Why South Korea Will Be The Next Global Hub For Tech Startups
I explore intersection of media, entertainment and technology
Opinions expressed by Forbes Contributors are their own.
American business has long led the way in high tech density or the proportion of businesses that engage in activities such as Internet software and services, hardware and semiconductors. The US is fertile ground for tech start-ups with access to capital and a culture that celebrates risk taking. Other countries have made their mark on the world stage, competing to be prominent tech and innovation hubs. Israel has been lauded as a start-up nation with several hundred companies getting funded by venture capital each year. A number of these companies are now being acquired by the likes of Apple, Facebook and Google. Finland and Sweden have attracted notice by bringing us Angry Birds and Spotify among others. But a new start-up powerhouse is on the horizon – South Korea.
Bloomberg News recently published the Bloomberg Global Innovation Index and ranked South Korea first among all nations by comparing a group of indicators such as research & development capability, productivity, tech density and patent activity. South Korea’s ranking is not a surprise. In recent decades, South Korea has transformed into an economic heavyweight, having systematically applied substantial resources to research and development. As a result, South Korea has become the world leader in patent activity, and information and communication technology. The country has the highest broadband penetration in the world at 97 percent and is a leader in broadband speed with an average peak connection of close to 50 megabits per second.
Success in manufacturing and exporting cutting edge electronics products has burnished the country’s image as a leader in technology but the connection goes deeper. Koreans are avid consumers of digital media and apply the lion’s share of their bandwidth resources to online gaming. South Korea is home to the World Cyber Games, the world’s largest video game competition, and has three television channels fully dedicated to eSports featuring professional gamers. South Korea’s home grown, highly visual K-Pop music videos are streamed by the millions and have become a significant global export. Last year streaming of mok-bang through Afreeca TV, a peer-to-peer online video network, became the rage. For the uninitiated, mok-bang videos feature self-made celebrities eating massive amounts of food for hours.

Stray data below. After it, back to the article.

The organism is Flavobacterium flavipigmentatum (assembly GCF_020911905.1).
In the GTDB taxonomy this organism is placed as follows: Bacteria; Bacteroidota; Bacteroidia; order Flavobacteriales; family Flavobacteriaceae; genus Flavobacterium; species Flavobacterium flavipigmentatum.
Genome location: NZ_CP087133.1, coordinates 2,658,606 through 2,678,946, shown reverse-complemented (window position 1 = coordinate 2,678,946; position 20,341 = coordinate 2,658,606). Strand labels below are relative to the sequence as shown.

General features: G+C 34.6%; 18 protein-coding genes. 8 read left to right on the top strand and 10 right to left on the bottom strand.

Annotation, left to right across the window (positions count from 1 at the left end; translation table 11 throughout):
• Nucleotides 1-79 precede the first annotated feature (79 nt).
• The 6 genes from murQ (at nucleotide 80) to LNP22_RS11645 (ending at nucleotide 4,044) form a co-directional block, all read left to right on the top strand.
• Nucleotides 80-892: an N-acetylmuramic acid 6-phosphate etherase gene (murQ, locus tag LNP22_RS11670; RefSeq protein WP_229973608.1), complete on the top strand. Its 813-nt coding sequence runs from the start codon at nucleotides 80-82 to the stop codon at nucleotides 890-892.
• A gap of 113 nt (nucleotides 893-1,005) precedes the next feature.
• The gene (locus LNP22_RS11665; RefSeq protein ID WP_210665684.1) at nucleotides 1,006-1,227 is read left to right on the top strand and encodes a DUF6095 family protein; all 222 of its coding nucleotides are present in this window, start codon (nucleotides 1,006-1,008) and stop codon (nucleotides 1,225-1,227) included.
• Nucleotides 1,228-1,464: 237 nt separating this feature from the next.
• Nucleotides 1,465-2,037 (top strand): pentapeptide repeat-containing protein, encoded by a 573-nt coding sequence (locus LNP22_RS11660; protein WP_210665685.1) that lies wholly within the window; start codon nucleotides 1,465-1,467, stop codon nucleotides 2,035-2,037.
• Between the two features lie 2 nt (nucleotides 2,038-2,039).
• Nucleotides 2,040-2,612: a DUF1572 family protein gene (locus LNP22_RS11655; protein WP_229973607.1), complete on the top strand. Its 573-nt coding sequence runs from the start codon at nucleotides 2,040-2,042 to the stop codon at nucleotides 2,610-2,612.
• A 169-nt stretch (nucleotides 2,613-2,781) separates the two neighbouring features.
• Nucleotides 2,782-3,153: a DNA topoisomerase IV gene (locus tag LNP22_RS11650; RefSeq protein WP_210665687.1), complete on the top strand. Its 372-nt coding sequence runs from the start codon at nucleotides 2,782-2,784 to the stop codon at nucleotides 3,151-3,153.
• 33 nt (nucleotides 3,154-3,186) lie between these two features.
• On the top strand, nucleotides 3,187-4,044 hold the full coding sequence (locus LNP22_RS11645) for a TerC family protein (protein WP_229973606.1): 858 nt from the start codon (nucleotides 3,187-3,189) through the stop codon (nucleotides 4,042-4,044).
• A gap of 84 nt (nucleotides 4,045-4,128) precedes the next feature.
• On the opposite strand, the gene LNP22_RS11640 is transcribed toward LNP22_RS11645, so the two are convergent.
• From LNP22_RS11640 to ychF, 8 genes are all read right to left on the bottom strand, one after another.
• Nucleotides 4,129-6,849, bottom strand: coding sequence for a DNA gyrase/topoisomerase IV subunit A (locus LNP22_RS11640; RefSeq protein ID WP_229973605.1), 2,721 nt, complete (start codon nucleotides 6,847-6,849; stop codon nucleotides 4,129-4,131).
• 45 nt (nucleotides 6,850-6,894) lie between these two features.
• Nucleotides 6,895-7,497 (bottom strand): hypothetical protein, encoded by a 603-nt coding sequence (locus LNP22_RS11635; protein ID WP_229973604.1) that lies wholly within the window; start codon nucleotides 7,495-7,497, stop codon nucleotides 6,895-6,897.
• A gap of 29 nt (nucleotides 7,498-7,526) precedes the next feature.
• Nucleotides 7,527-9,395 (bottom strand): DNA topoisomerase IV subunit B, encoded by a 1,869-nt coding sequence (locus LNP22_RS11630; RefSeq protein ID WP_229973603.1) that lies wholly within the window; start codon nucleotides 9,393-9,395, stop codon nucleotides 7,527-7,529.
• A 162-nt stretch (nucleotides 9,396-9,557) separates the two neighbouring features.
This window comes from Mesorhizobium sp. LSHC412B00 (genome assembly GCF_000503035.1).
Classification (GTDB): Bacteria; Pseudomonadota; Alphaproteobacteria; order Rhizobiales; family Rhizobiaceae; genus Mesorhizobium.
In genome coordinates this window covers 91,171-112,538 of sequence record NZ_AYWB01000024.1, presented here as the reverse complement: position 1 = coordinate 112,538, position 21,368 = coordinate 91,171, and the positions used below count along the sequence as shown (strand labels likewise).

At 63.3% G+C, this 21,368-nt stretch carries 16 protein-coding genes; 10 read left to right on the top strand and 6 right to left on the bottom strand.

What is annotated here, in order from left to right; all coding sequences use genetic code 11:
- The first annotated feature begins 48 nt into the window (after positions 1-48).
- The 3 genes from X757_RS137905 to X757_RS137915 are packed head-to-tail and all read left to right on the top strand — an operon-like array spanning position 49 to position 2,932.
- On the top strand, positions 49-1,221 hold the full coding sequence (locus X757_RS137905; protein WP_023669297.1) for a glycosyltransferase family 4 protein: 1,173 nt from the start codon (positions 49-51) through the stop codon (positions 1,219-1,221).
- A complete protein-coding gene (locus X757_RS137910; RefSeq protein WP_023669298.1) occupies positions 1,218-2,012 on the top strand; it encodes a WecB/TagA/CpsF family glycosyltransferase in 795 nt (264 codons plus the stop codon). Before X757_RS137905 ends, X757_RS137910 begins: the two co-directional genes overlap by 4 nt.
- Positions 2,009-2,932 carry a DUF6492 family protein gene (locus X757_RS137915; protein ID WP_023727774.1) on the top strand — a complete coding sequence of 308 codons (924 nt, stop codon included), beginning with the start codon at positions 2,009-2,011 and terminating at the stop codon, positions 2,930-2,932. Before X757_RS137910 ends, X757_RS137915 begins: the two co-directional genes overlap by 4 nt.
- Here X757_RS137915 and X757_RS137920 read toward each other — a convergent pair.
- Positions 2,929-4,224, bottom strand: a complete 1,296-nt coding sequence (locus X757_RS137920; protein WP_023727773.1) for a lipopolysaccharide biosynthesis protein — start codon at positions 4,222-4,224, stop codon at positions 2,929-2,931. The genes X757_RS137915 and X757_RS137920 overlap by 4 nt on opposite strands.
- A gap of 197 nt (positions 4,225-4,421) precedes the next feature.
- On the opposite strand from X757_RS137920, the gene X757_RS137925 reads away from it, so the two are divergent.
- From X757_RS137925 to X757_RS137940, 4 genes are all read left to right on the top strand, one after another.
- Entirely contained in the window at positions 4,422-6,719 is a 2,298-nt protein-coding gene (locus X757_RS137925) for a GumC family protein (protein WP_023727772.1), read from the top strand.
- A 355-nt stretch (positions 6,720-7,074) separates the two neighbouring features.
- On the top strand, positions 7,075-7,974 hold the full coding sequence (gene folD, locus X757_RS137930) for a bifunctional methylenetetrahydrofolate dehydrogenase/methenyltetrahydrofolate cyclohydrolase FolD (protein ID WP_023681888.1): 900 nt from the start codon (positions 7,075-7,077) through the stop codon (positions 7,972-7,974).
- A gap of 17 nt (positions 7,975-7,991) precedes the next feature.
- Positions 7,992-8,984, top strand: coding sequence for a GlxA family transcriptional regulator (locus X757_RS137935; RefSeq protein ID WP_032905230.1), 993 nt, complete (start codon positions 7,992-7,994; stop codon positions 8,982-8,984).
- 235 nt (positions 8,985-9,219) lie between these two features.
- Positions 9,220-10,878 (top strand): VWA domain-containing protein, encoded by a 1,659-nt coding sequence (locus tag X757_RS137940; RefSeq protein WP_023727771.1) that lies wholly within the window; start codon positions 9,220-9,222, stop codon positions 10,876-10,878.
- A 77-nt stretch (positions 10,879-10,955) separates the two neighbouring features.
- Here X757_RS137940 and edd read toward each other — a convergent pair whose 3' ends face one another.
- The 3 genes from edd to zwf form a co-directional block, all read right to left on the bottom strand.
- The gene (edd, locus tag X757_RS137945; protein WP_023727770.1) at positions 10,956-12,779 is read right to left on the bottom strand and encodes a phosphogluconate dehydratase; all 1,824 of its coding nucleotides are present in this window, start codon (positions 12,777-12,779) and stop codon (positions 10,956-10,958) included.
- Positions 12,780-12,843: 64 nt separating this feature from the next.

Increasingly young technologists are fueling a fledgling start-up scene that is led by mobile game developers and social media innovators. This is complemented by entrepreneurs returning from overseas with an eye on conquering the globe. These entrepreneurs are coming back with a sense of how to take on the US market, a greater willingness to assume risk, and an interest in building things that aren’t just made for Korea. This has attracted the notice of American technology companies. Google has taken an active role in nurturing South Korean companies, introducing their favorites in the US to help them build a global profile. A company called Sparklabs was formed a little over a year ago with offices in Seoul and San Francisco to incubate Korean start-ups.